NEW YORK (AP) — Fans of the musical "Pippin" will get a special treat starting this weekend in Denver: They'll get to see two Pippins for the price of one.
Matthew James Thomas, who originated the role in the Tony Award-winning revival on Broadway last year, will team up with John Rubinstein, who was the first Broadway Pippin in 1972 and now plays Pippin's father.
"There's a whole new dimension here. It's like being in some crazy dream. I'm just the luckiest kid on earth," Thomas said by phone from Denver. Rubinstein agreed in a separate call: "To me, the idea of the old Pippin and the new Pippin being on the same stage — I love that."
Thomas, who left the Broadway cast in March, stepped in at the last minute when actor Kyle Selig took a medical leave of absence for vocal rest. Thomas was on vacation in Malta visiting his parents' house when he was suddenly asked to fly to Denver less than a week ago and save the day.
"I put my feet in the pool and pulled them out quickly," said Thomas, who took at 25-hour flight back to the U.S. and immediately met his new company. "I can't believe how lucky and privileged I am to live this life," he said. "I mean, I like vacations. But whatever. Vacations are vacations. Sitting around a pool is about the most boring thing I can come up with."
The show is on a tour that will take it to over 20 states over the next year, including stops in Los Angeles, Las Vegas, Pittsburgh, Atlanta, Seattle, Chicago, Baltimore and Dallas. The tour starts previews Saturday at the Denver Center for the Performing Arts. Thomas will stay through the Colorado leg, which ends Sept. 20, and make stops in San Francisco from Sept. 23 to Oct. 19 and Los Angeles starting Oct. 21. When Selig will resume as Pippin is still unclear.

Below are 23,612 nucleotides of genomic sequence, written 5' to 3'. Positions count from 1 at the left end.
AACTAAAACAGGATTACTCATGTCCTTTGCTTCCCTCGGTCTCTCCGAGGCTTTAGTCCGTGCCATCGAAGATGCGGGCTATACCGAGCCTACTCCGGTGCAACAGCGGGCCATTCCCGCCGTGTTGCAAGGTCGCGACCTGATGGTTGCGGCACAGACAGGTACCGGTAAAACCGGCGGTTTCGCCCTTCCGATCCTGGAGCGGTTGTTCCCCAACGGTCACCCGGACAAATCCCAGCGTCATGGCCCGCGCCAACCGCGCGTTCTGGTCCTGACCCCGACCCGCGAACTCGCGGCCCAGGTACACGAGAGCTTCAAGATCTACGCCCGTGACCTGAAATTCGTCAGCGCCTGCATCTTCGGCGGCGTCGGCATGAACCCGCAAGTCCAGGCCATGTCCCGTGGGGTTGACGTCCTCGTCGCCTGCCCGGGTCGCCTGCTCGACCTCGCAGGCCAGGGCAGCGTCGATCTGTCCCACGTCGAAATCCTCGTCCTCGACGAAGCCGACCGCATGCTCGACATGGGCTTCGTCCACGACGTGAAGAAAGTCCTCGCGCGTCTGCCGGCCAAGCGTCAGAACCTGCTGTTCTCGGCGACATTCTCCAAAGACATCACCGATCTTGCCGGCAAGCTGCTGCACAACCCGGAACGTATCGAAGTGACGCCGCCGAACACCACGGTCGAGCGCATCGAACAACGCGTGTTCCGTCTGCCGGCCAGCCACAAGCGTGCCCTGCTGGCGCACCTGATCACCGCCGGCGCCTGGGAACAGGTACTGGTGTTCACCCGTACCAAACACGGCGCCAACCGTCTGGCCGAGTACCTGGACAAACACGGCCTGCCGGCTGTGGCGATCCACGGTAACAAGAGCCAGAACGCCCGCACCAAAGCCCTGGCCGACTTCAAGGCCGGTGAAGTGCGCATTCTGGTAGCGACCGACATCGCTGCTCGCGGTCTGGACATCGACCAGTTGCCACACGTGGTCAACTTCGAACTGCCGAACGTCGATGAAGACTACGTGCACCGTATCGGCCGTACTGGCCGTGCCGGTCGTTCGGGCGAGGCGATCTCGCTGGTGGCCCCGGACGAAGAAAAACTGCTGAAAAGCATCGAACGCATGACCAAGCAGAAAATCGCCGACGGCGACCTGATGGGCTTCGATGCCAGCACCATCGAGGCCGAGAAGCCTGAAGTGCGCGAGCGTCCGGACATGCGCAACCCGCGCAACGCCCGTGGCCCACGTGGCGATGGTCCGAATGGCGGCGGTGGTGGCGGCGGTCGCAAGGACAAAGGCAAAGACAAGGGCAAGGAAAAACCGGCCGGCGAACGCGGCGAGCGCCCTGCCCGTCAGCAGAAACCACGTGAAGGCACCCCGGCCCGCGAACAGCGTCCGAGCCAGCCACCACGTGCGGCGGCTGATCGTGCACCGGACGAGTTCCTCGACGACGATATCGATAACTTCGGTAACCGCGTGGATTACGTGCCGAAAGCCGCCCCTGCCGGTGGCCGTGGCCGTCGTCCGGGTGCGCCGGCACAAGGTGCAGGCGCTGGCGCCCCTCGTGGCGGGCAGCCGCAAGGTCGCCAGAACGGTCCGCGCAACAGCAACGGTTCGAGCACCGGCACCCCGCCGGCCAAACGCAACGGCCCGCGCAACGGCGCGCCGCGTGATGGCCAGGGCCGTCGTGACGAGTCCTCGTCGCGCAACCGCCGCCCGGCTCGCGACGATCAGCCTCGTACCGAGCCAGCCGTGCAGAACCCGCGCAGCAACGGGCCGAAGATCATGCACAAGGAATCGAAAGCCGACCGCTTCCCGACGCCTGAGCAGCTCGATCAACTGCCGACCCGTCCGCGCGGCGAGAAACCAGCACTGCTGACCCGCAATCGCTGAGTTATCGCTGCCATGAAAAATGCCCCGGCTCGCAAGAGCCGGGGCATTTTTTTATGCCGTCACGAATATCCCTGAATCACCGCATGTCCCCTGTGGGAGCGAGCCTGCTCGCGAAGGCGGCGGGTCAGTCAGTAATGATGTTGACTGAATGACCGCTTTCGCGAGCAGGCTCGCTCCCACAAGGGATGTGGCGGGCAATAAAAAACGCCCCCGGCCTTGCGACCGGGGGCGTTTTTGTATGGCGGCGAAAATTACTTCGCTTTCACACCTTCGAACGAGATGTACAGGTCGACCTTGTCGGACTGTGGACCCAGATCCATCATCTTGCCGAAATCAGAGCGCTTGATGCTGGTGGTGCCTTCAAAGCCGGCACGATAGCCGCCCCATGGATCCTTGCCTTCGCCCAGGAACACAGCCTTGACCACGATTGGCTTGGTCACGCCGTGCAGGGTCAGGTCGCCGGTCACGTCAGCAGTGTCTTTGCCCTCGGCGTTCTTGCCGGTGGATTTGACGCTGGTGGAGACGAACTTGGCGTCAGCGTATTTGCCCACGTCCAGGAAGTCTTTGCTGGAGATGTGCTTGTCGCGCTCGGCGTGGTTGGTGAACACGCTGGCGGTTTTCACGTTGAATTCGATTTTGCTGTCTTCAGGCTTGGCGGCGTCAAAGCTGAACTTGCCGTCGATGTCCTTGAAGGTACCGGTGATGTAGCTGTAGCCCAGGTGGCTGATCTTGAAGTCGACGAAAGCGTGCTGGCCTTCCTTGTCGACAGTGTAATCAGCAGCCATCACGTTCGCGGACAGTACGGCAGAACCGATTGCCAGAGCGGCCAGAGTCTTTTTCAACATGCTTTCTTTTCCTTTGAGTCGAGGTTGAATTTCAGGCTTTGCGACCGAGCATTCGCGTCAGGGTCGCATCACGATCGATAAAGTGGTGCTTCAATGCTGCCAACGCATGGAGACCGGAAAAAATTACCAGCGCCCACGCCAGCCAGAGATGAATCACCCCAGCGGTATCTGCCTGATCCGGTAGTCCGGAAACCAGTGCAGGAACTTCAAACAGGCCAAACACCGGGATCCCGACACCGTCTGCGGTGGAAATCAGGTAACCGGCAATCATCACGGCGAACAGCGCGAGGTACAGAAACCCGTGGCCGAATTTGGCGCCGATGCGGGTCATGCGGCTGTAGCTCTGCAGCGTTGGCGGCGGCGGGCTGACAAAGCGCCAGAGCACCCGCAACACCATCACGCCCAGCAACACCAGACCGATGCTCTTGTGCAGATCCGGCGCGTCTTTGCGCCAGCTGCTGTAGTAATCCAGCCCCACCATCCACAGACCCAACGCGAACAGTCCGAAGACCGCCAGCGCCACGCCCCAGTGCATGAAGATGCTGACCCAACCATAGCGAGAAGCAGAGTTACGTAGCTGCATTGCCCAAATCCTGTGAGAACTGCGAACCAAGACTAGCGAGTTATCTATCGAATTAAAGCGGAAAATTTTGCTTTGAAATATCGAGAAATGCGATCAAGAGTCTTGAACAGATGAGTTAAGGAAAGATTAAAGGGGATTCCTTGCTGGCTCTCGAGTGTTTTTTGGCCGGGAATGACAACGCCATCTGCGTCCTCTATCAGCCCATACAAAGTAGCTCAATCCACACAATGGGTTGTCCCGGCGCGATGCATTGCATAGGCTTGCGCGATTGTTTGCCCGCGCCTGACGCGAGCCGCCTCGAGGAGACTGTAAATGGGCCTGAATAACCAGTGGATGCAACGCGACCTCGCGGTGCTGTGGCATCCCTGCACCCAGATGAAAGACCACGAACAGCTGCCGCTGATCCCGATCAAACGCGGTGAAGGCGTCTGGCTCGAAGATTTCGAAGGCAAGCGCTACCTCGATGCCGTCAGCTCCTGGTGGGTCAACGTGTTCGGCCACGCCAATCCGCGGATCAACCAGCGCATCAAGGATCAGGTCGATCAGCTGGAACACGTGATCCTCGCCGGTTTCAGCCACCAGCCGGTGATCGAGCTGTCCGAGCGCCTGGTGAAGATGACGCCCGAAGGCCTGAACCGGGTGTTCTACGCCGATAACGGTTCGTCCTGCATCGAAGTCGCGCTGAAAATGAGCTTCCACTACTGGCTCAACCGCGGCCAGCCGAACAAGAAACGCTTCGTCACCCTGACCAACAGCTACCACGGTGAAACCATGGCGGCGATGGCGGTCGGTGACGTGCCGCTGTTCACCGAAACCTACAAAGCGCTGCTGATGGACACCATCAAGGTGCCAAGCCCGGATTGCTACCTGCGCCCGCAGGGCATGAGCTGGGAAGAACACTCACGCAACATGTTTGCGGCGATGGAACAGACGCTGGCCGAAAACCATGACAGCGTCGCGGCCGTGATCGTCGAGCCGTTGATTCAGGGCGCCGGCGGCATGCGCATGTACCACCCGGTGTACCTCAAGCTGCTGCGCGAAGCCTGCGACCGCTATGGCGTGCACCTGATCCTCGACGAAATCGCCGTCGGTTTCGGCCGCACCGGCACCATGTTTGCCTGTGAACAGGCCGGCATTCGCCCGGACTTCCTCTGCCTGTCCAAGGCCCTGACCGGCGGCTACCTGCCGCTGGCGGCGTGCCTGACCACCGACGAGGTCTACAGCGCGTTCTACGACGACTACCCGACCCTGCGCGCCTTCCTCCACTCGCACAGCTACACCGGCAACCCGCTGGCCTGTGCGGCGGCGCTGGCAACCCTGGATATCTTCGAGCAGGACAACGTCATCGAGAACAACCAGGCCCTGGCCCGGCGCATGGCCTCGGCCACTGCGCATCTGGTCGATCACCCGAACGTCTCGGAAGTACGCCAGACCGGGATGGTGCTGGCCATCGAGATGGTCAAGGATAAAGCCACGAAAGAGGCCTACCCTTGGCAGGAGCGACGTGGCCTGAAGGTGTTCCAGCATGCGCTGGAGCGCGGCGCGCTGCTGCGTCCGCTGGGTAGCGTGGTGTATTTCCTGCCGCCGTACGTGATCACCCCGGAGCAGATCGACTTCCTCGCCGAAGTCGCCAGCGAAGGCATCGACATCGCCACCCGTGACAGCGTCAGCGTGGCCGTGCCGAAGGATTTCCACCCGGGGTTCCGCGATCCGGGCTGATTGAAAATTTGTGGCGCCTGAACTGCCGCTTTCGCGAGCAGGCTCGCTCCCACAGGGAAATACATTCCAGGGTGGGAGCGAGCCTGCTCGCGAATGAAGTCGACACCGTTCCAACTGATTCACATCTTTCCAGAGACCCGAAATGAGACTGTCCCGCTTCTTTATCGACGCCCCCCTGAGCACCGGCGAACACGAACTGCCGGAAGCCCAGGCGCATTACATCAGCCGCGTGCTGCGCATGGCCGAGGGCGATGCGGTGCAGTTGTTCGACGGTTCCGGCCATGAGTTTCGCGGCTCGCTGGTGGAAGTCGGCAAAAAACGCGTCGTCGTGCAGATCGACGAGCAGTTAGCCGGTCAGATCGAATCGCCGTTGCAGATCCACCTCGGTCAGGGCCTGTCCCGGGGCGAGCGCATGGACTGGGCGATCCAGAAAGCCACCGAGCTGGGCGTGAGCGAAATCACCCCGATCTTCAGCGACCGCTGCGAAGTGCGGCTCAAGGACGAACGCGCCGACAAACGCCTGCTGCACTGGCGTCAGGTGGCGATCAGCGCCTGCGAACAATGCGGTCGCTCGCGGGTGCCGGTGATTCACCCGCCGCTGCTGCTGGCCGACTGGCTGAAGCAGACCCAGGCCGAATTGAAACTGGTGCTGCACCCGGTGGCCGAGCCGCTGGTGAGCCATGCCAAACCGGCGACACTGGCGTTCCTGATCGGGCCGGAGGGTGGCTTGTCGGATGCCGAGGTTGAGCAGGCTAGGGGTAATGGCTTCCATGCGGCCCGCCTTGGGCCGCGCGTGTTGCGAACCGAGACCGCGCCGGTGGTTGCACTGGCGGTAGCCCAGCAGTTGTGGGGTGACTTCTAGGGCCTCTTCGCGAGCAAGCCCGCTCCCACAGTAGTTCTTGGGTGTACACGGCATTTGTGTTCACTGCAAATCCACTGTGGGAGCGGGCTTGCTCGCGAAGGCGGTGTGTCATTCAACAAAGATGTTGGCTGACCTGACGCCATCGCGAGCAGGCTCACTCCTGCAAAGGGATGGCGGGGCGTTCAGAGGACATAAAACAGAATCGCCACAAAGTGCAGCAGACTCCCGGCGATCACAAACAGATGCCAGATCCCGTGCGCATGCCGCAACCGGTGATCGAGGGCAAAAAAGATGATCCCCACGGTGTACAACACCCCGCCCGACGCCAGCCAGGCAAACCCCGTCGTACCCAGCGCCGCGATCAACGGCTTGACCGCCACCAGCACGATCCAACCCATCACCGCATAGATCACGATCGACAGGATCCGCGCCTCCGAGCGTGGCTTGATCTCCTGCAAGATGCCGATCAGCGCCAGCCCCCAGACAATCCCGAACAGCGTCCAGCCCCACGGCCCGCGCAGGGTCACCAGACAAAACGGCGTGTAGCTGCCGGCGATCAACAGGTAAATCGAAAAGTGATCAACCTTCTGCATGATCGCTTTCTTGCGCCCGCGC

A whimsical coming-of-age story about the son of the first Holy Roman Emperor, "Pippin" boasts pop-rock music and lyrics by Stephen Schwartz and a book by Roger O. Hirson. The revival and tour is led by director Diane Paulus, who added jaw-dropping circus tricks.
"Pippin" opened in 1972 under the direction of Bob Fosse and ran for five years, winning five Tonys. It became a favorite with schools, summer stocks and community theaters across the country.
Rubinstein, 67, who was hand-picked by Fosse to play the role of Pippin — his Broadway debut — is modest about his skills. "Obviously, they wanted a kid who wasn't terribly good looking, who couldn't dance and who couldn't sing very well," he said.
That's quite different from these days, he said. Today's Pippins are muscular, good-looking singers who can both dance and twirl on a trapeze. Asked if he might be able to offer advice to Thomas, Rubinstein just laughed.
"I have no pointers to give to him. He's wonderful," said Rubinstein, who won a Tony for "Children of a Lesser God." ''First of all, they sing me under the table. There's just no competition whatsoever," he said. "What pointers could I possibly give?"
Rubinstein said the 1970s-era "Pippin," which arrived against a background of the Vietnam War and Watergate, has a different feel from the current show, which is lighter in tone. "It floats. There's more light in it. It's more colorful. It's more sparkly. Ours was darker and more sinister and the sarcasm was deeper. This 'Pippin' feels right for this time."
There is one benefit to having two Pippins onstage: It means that if Thomas somehow can't go on, there's always the original ready to go, right? Rubinstein takes the bait: "Of course," he deadpans. "I'll play Pippin. I'll just shave off the beard."
Mark Kennedy is at http://twitter.com/KennedyTwits